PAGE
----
A man who broke into his ex-girlfriend's house and assaulted her was beaten to death by the woman's mother and sister. The incident took place on Saturday morning in the 500 block of Five Oaks Drive, in Los Angeles, California.
40-year-old Justin Goss was reportedly strangling his ex-girlfriend, who has not been named by police, when the other women in the house realized that they were in danger.
According to police, Goss had broken into the home by smashing the window with a concrete paver that he found outside.
The woman's mother and sister sprung into action and tried to pry the man off of her, but it didn't work, so they had to get weapons. One of the women grabbed a kitchen knife, while the other used a golf club. By the time they were done, the man had died.
The women are not expected to face any charges, and "were well within their right to act in defense of their sister and daughter," according to Lt. Barry Hall.
“They tried to pull him off, and it didn’t work; he was too strong,” Hall told the Los Angeles Times. “So they had to resort to using weapons.”
The woman who was assaulted in the attack was taken to the hospital with facial injuries but has since been released.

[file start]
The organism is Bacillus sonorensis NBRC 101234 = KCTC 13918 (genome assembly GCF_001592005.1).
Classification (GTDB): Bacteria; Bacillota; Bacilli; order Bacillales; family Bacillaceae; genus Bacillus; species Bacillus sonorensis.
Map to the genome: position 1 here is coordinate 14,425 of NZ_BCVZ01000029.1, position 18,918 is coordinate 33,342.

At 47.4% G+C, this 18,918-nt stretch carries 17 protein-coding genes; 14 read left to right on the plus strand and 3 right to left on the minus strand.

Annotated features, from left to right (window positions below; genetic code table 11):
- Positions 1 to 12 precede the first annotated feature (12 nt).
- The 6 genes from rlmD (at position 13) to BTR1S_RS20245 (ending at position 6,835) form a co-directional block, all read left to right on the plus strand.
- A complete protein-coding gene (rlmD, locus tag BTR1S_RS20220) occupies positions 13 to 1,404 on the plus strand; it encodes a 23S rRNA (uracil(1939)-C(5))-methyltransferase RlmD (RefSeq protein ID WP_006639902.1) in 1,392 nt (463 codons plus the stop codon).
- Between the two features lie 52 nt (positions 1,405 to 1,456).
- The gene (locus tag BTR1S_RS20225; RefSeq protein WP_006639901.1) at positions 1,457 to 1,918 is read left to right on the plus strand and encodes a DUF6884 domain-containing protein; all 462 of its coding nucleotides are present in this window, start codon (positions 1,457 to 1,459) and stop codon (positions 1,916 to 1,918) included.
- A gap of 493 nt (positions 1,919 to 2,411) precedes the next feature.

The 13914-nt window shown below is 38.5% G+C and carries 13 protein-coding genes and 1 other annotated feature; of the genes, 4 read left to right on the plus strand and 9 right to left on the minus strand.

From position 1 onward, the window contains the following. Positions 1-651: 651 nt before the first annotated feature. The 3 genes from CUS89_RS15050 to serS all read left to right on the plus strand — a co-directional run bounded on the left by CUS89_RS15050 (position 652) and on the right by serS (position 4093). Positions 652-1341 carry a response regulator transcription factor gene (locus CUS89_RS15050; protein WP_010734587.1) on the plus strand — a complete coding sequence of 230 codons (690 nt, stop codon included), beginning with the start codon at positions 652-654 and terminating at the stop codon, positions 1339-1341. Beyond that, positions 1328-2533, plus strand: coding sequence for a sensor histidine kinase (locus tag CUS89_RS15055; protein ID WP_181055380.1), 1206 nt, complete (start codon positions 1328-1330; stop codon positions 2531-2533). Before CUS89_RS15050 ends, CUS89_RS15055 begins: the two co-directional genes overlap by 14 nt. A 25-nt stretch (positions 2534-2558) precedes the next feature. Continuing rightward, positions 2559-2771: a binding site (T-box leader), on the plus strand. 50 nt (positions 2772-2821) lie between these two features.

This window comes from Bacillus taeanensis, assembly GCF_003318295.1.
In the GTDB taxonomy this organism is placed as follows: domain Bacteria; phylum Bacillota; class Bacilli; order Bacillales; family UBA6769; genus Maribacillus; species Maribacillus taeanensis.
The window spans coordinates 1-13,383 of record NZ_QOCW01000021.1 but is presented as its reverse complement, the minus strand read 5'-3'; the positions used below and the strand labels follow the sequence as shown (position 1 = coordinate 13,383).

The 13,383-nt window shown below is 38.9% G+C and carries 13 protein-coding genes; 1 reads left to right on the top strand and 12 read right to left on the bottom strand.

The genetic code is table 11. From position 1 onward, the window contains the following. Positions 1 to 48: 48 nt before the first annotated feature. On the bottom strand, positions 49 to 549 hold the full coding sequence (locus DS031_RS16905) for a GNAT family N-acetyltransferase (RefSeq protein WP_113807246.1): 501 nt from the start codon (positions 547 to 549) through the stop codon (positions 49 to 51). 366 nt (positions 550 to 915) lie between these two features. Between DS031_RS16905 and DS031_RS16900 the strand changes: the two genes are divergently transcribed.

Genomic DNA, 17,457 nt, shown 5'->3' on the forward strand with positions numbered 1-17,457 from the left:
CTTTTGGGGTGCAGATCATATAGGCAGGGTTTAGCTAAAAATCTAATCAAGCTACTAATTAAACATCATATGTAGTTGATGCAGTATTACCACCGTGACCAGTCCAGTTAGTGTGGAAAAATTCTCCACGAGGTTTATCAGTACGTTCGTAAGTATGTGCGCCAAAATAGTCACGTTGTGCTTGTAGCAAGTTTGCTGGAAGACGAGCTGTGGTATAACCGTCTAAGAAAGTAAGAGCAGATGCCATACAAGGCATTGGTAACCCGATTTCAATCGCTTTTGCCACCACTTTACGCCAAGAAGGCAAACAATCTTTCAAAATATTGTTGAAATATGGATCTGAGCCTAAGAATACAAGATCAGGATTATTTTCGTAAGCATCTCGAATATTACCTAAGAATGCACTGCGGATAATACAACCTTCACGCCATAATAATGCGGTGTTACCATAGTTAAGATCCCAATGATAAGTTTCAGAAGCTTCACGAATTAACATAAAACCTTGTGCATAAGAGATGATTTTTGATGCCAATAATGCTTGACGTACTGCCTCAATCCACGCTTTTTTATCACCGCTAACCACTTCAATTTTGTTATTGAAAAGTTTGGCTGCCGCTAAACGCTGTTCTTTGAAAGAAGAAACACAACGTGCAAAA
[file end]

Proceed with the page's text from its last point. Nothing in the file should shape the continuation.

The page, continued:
The women "were well within their right to act in defense of their sister and daughter" and are not expected to face charges. https://t.co/R7yZiSPwwe
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According to some studies, less than 1% of domestic violence cases are reported to the police. In the United States, 10–35% of the population will be physically aggressive towards a partner at some point in their lives. As abuse becomes more severe women become increasingly overrepresented as victims.
Sadly, domestic abuse has increased during the ongoing pandemic and associated lockdowns.
In Britain, The Office for National Statistics said police recorded 259,324 domestic abuse offenses between March and June, an increase of 18% compared to the same period in 2018.
The charity Refuge said the number of people calling its domestic abuse hotline was 65% higher between April and June than in the first three months of the year, before lockdown.
Numbers related to the lockdown have not yet been specified for the United States, but similar increases are expected.